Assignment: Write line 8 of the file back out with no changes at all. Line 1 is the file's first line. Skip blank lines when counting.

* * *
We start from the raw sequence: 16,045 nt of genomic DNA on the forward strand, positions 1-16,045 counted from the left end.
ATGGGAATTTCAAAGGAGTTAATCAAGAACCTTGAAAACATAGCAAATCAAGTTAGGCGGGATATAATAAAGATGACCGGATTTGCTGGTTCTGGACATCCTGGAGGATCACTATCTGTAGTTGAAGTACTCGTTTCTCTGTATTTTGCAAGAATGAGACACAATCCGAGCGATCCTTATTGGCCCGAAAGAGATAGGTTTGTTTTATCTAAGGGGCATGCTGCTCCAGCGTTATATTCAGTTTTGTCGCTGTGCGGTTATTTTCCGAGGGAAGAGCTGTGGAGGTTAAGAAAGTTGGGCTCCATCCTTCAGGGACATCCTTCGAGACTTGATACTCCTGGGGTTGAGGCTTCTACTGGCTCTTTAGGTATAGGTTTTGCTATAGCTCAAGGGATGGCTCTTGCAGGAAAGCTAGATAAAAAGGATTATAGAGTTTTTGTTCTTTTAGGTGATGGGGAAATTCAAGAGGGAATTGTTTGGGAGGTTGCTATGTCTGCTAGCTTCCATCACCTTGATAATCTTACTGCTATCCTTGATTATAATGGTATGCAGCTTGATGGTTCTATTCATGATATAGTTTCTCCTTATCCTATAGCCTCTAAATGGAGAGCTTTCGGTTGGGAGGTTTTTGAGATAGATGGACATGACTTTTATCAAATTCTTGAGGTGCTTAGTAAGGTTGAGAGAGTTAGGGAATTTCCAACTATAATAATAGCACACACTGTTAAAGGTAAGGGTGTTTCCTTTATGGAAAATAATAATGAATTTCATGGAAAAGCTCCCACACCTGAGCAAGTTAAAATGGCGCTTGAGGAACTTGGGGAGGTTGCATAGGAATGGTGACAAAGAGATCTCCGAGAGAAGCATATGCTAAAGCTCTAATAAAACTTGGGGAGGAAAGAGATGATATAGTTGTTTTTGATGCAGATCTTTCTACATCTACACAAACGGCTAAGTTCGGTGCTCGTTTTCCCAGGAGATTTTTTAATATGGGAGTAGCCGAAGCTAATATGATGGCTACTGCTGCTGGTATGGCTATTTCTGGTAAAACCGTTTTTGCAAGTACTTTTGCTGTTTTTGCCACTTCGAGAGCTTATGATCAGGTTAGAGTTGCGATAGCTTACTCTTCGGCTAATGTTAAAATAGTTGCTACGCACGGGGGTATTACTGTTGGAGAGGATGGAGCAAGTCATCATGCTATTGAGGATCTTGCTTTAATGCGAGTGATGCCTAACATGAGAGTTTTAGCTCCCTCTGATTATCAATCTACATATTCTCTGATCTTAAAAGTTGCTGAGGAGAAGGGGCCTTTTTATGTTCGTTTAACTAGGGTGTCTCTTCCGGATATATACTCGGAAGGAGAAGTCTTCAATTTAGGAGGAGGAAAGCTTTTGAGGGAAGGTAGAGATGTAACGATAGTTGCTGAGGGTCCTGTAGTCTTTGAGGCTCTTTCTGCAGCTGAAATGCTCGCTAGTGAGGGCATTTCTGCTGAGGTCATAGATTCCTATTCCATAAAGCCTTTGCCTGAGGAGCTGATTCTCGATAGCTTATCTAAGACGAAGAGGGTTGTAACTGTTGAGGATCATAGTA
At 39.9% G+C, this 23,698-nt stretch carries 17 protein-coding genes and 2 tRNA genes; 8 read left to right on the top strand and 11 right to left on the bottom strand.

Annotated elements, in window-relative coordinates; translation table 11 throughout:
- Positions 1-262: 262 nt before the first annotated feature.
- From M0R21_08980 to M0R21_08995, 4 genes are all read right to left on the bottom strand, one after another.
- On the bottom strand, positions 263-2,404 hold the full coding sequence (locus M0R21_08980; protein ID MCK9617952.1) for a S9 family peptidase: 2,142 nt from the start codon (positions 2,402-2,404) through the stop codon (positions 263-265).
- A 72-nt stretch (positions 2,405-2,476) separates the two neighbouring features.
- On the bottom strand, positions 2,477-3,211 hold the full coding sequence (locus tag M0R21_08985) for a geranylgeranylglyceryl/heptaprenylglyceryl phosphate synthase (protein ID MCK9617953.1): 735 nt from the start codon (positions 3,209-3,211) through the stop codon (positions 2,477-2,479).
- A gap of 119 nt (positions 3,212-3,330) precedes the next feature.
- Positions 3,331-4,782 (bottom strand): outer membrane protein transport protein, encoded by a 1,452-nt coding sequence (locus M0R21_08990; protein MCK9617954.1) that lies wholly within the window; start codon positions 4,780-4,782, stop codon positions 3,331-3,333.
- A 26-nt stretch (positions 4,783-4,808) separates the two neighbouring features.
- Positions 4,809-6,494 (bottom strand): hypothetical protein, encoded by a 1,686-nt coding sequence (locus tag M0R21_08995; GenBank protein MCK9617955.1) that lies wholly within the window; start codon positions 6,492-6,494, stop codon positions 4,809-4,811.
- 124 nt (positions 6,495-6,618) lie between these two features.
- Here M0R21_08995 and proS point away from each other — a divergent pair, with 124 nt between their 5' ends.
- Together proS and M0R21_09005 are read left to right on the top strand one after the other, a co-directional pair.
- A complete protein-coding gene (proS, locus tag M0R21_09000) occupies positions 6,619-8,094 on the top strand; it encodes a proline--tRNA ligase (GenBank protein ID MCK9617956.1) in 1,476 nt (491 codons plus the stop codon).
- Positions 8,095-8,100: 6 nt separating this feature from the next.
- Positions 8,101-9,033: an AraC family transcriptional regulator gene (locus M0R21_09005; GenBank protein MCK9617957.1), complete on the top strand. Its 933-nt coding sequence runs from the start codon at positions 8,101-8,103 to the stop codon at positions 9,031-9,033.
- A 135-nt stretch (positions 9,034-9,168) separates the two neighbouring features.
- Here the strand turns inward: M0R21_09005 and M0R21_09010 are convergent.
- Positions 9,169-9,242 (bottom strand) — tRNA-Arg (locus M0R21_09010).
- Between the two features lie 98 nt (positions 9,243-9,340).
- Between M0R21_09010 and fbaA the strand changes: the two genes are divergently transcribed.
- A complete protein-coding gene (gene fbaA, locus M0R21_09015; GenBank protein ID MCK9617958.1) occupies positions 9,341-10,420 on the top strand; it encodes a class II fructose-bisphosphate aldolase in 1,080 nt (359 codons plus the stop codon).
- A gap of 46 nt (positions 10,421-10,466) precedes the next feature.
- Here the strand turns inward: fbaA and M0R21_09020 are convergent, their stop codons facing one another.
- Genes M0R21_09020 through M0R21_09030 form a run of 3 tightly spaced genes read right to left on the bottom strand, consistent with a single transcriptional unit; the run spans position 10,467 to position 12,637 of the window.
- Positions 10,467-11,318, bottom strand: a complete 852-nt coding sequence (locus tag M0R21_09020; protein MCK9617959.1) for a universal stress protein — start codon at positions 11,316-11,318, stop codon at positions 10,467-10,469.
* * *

- A 72-nt stretch (positions 2,405-2,476) separates the two neighbouring features.